All languages are hard to learn, and the learning process can sometimes take years. Yet, admittedly there are some languages that are easier to learn than others. The biggest contributing factor on why any particular language is hard, is if the speaking population is small or negligible. With Latin being considered a dead language, is it hard to learn?
Latin is a hard language to learn, and the main cause for this is because it is a dead language. This means that few people speak the language, making it not commonly used outside of texts. As well, the language itself is hard to learn, despite it being the root of many others.
There is more to it however, since there is the aspect of how it might or might not be beneficial to learn (and how this affects the generally commonality of the language). Though Latin does have some niche’s where it can be worth the effort to learn, most who attempt it consider it difficult. So, why is Latin hard to learn?
- 1 Why Learning Latin Hard?
- 2 Is Latin Worth It To Learn?
- 3 Is Latin Useless?
- 4 Latin Vs Spanish
- 5 The Final Talking Point On Is Latin Hard…
Why Learning Latin Hard?
Most languages can be difficult to learn, and this can be from a variety of different causes, whether it’s the grammar or the different pronunciation. Yet, some are relatively more strenuous than others, though the way we determine this is mainly subjective.
Keeping in mind that some languages can be “harder” than others and some say that Latin is one of the “hard” ones. I myself made the point of saying that Latin is hard, so the next question would be why is it hard?
Latin is hard to learn since there are no large populations that speak it. This negatively effects both the difficultly and motives of language learning. Less people speaking a language, means less resources with which to learn it. This affects its practicality, thus affecting the motivational aspect.
The main difficulties of learning Latin has actually little to due with the details of the language itself. Since the main incentive to learn any language is from a community perspective. The problem with Latin is that it has no community. There are some very small groups that try to revive the language but unfortunately for them they’re in the fringe.
The Community Aspect Of Language Learning
Though many try, you can not learn a language by yourself entirely. Yet, that doesn’t mean it’s hopeless.
The best way attain any language is through a community. This can take the form of just a speaking partner either in person or online, or by being a part of a country that has the language in common usage.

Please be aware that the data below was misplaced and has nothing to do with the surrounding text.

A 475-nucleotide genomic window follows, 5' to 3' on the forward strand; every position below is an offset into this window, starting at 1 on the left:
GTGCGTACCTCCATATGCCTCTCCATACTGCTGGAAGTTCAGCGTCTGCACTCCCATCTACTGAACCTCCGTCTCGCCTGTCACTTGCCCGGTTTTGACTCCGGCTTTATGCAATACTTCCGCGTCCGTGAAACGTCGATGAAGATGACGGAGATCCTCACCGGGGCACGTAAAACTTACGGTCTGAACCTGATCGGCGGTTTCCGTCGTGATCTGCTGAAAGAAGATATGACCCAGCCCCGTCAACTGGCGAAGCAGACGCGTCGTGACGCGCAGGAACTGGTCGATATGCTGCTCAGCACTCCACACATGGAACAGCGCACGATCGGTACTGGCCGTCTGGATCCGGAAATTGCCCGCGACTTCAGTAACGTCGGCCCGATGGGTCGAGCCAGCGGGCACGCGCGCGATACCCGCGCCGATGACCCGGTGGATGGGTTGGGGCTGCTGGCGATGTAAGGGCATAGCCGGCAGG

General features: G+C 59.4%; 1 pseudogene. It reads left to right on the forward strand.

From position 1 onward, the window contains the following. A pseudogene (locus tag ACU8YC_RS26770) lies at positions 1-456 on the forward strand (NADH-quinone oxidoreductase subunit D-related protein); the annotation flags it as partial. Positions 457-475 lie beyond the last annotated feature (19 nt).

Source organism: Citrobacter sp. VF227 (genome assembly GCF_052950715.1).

So, languages that are spoken by more people, and with the help of your community (whatever form that might take), is what makes any language easier to learn.
There are all sorts of examples of communities helping to learn a language.
For instance, in Norway, English is a popular second language. As such through common media and school, English is introduced to young Norwegians. This facilitates a community that encourages the learning of English.
I go into more details with English in Norway in my article, How Common Is Spoken English In Norway?.
This is just one of many ways that a community can be the main factor in learning a language.
Why Motivation Is Necessary In Language Learning
By motivation, I mean ‘the why‘. Why do you want to learn a language? There are many different motives, but most are related to and come from community.
The most compelling examples are:
If you focus on noticing the similarities between them all, you will see that they all have to due with interacting with someone else, at least in some capacity. Humans by nature are social creatures.
As was discuss in this study, from the American Psychological Association, humans greatest strength are other humans. Our motives, and our ways of learning languages, are at there best when in relation to other people through community.
Is Latin Worth It To Learn?
Knowing a language is hard to learn doesn’t necessarily mean it is not worth learning, that is determined by other factors. Whether it is educational or career wise, there are plenty of avenues that a language can used in. To relate this with our topic, is Latin worth it to learn?
Latin can be worth learning if chosen for the right reasons. If you’re entering the medical field or in some way connected to the Catholic Church, it can be a benefit. The main reason to learn Latin is academic, since Latin in medicine and Catholicism tends to be more written than spoken.
A lot of the average considerations people make when deciding to learn any particular language does not apply with Latin because it is a dead language. Yet, putting those aside for a moment, then what are some other purposes of learning Latin that we can still find?
The Prevalence Of Latin In The Medical Field
If interested in the medical field, then Latin is must for many. Yet, just how prevalent is Latin in medicine and the medical career?
According to this research from the Journal of Medical Case Reports, Latin is broadly needed in academic papers and reports. This is due to Latin being used to communicate with of other medical professionals. To properly communicate, Latin terminology is paramount because medicine is made up of Latin terminology.
Since the many medicines and procedures utilize terminology in Latin, then the language becomes necessary to the overall work environment.
This is why Latin is both so prevalent in the medical field, and why those who wish to work in a medical environment would benefit greatly from having some knowledge of Latin.
Latin In The Catholic Church
The other instance where Latin is used predominately would be in the Catholic Church. In Catholicism, Latin is consider to be a sacred language, and as such it is used in sacramental rites. Additionally, the only official bible of the Church just so happens to the first Bible officially compiled in the vernacular of the common people: the Latin Vulgate.
The Latin Mass in its current unified form has been around for at least 500 years, when it became popular and “standardize” so-to speak by Pope St Pius V in 1570. Before then, though there were various forms of the liturgy, it was normally all in Latin.
The Mass is the service (though better known as a sacrament) Catholics practice on Sundays. Only Priests can “say” the Mass, and it is the continuation of the sacrifice of Christ through the Eucharist.